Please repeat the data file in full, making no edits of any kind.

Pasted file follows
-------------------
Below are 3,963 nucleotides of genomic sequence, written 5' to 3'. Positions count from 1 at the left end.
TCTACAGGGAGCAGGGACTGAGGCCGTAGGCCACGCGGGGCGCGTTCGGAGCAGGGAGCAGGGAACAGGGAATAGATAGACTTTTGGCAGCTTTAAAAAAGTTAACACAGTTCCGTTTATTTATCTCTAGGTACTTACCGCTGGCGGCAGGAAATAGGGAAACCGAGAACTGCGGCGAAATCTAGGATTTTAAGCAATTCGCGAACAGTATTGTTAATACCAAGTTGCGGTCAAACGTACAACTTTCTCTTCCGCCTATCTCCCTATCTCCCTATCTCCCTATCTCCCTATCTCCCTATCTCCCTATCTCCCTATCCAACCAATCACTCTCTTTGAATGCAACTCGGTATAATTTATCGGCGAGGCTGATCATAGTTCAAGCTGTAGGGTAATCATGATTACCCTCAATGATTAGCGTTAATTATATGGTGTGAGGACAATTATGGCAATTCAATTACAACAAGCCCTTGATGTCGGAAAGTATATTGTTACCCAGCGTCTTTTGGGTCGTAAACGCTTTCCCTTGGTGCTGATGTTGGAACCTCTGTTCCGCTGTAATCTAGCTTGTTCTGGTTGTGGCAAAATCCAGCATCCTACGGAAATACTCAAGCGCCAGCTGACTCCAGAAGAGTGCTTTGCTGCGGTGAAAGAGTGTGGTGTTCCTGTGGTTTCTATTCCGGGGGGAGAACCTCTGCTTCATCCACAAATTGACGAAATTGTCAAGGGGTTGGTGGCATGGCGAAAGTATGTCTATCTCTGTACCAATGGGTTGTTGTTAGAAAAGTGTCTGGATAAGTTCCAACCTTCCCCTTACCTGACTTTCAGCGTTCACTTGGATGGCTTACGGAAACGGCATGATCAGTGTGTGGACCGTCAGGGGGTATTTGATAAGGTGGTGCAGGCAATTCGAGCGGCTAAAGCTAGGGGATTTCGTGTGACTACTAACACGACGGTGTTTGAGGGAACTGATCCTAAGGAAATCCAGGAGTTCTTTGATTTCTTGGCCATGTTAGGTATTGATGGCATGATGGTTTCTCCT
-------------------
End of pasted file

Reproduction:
Below are 3,963 nucleotides of genomic sequence, written 5' to 3'. Positions count from 1 at the left end.
TCTACAGGGAGCAGGGACTGAGGCCGTAGGCCACGCGGGGCGCGTTCGGAGCAGGGAGCAGGGAACAGGGAATAGATAGACTTTTGGCAGCTTTAAAAAAGTTAACACAGTTCCGTTTATTTATCTCTAGGTACTTACCGCTGGCGGCAGGAAATAGGGAAACCGAGAACTGCGGCGAAATCTAGGATTTTAAGCAATTCGCGAACAGTATTGTTAATACCAAGTTGCGGTCAAACGTACAACTTTCTCTTCCGCCTATCTCCCTATCTCCCTATCTCCCTATCTCCCTATCTCCCTATCTCCCTATCTCCCTATCCAACCAATCACTCTCTTTGAATGCAACTCGGTATAATTTATCGGCGAGGCTGATCATAGTTCAAGCTGTAGGGTAATCATGATTACCCTCAATGATTAGCGTTAATTATATGGTGTGAGGACAATTATGGCAATTCAATTACAACAAGCCCTTGATGTCGGAAAGTATATTGTTACCCAGCGTCTTTTGGGTCGTAAACGCTTTCCCTTGGTGCTGATGTTGGAACCTCTGTTCCGCTGTAATCTAGCTTGTTCTGGTTGTGGCAAAATCCAGCATCCTACGGAAATACTCAAGCGCCAGCTGACTCCAGAAGAGTGCTTTGCTGCGGTGAAAGAGTGTGGTGTTCCTGTGGTTTCTATTCCGGGGGGAGAACCTCTGCTTCATCCACAAATTGACGAAATTGTCAAGGGGTTGGTGGCATGGCGAAAGTATGTCTATCTCTGTACCAATGGGTTGTTGTTAGAAAAGTGTCTGGATAAGTTCCAACCTTCCCCTTACCTGACTTTCAGCGTTCACTTGGATGGCTTACGGAAACGGCATGATCAGTGTGTGGACCGTCAGGGGGTATTTGATAAGGTGGTGCAGGCAATTCGAGCGGCTAAAGCTAGGGGATTTCGTGTGACTACTAACACGACGGTGTTTGAGGGAACTGATCCTAAGGAAATCCAGGAGTTCTTTGATTTCTTGGCCATGTTAGGTATTGATGGCATGATGGTTTCTCCT